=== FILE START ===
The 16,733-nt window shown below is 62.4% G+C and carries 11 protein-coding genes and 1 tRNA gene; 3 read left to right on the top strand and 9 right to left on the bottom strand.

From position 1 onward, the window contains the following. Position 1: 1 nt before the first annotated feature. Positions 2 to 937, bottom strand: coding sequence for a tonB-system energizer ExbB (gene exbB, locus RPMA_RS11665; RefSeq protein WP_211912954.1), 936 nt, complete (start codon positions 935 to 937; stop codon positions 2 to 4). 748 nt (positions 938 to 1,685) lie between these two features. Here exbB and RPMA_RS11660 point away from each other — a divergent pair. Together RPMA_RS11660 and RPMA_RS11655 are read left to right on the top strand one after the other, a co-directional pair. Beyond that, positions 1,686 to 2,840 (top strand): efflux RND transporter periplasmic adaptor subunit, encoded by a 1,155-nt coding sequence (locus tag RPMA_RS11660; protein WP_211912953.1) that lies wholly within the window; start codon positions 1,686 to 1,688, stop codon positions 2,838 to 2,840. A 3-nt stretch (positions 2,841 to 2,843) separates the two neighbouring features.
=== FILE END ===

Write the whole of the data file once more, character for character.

The 16,733-nt window shown below is 62.4% G+C and carries 11 protein-coding genes and 1 tRNA gene; 3 read left to right on the top strand and 9 right to left on the bottom strand.

From position 1 onward, the window contains the following. Position 1: 1 nt before the first annotated feature. Positions 2 to 937, bottom strand: coding sequence for a tonB-system energizer ExbB (gene exbB, locus RPMA_RS11665; RefSeq protein WP_211912954.1), 936 nt, complete (start codon positions 935 to 937; stop codon positions 2 to 4). 748 nt (positions 938 to 1,685) lie between these two features. Here exbB and RPMA_RS11660 point away from each other — a divergent pair. Together RPMA_RS11660 and RPMA_RS11655 are read left to right on the top strand one after the other, a co-directional pair. Beyond that, positions 1,686 to 2,840 (top strand): efflux RND transporter periplasmic adaptor subunit, encoded by a 1,155-nt coding sequence (locus tag RPMA_RS11660; protein WP_211912953.1) that lies wholly within the window; start codon positions 1,686 to 1,688, stop codon positions 2,838 to 2,840. A 3-nt stretch (positions 2,841 to 2,843) separates the two neighbouring features.